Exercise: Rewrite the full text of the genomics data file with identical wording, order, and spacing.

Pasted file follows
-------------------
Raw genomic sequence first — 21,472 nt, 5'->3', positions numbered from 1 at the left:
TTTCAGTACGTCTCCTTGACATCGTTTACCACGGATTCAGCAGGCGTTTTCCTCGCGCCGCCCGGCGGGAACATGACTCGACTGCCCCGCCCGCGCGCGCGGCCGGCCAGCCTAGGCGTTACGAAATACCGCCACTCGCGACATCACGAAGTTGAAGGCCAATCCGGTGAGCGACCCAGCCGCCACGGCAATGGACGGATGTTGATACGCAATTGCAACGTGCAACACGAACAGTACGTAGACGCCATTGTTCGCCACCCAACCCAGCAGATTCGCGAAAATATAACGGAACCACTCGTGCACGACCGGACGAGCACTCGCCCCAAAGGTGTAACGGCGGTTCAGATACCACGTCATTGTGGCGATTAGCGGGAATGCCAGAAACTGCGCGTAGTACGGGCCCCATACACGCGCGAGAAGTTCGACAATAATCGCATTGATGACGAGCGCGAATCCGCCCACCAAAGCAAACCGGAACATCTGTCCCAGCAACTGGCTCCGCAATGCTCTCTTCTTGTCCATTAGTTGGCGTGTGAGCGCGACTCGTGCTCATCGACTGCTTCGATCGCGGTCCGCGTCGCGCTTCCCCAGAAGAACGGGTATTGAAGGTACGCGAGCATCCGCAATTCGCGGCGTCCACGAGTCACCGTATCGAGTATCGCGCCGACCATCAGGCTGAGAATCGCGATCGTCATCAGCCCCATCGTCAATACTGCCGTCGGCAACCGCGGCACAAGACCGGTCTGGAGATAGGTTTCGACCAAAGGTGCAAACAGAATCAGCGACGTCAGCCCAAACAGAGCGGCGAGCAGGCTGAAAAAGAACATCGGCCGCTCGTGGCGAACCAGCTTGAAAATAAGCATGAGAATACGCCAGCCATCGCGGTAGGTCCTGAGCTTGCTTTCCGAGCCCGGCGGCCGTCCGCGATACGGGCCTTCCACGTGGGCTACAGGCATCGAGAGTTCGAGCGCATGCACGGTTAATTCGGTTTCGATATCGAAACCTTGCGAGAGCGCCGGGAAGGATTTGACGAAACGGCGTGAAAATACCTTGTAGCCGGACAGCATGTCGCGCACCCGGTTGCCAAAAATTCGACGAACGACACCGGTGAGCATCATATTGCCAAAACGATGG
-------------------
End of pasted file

Raw genomic sequence first — 21,472 nt, 5'->3', positions numbered from 1 at the left:
TTTCAGTACGTCTCCTTGACATCGTTTACCACGGATTCAGCAGGCGTTTTCCTCGCGCCGCCCGGCGGGAACATGACTCGACTGCCCCGCCCGCGCGCGCGGCCGGCCAGCCTAGGCGTTACGAAATACCGCCACTCGCGACATCACGAAGTTGAAGGCCAATCCGGTGAGCGACCCAGCCGCCACGGCAATGGACGGATGTTGATACGCAATTGCAACGTGCAACACGAACAGTACGTAGACGCCATTGTTCGCCACCCAACCCAGCAGATTCGCGAAAATATAACGGAACCACTCGTGCACGACCGGACGAGCACTCGCCCCAAAGGTGTAACGGCGGTTCAGATACCACGTCATTGTGGCGATTAGCGGGAATGCCAGAAACTGCGCGTAGTACGGGCCCCATACACGCGCGAGAAGTTCGACAATAATCGCATTGATGACGAGCGCGAATCCGCCCACCAAAGCAAACCGGAACATCTGTCCCAGCAACTGGCTCCGCAATGCTCTCTTCTTGTCCATTAGTTGGCGTGTGAGCGCGACTCGTGCTCATCGACTGCTTCGATCGCGGTCCGCGTCGCGCTTCCCCAGAAGAACGGGTATTGAAGGTACGCGAGCATCCGCAATTCGCGGCGTCCACGAGTCACCGTATCGAGTATCGCGCCGACCATCAGGCTGAGAATCGCGATCGTCATCAGCCCCATCGTCAATACTGCCGTCGGCAACCGCGGCACAAGACCGGTCTGGAGATAGGTTTCGACCAAAGGTGCAAACAGAATCAGCGACGTCAGCCCAAACAGAGCGGCGAGCAGGCTGAAAAAGAACATCGGCCGCTCGTGGCGAACCAGCTTGAAAATAAGCATGAGAATACGCCAGCCATCGCGGTAGGTCCTGAGCTTGCTTTCCGAGCCCGGCGGCCGTCCGCGATACGGGCCTTCCACGTGGGCTACAGGCATCGAGAGTTCGAGCGCATGCACGGTTAATTCGGTTTCGATATCGAAACCTTGCGAGAGCGCCGGGAAGGATTTGACGAAACGGCGTGAAAATACCTTGTAGCCGGACAGCATGTCGCGCACCCGGTTGCCAAAAATTCGACGAACGACACCGGTGAGCATCATATTGCCAAAACGATGG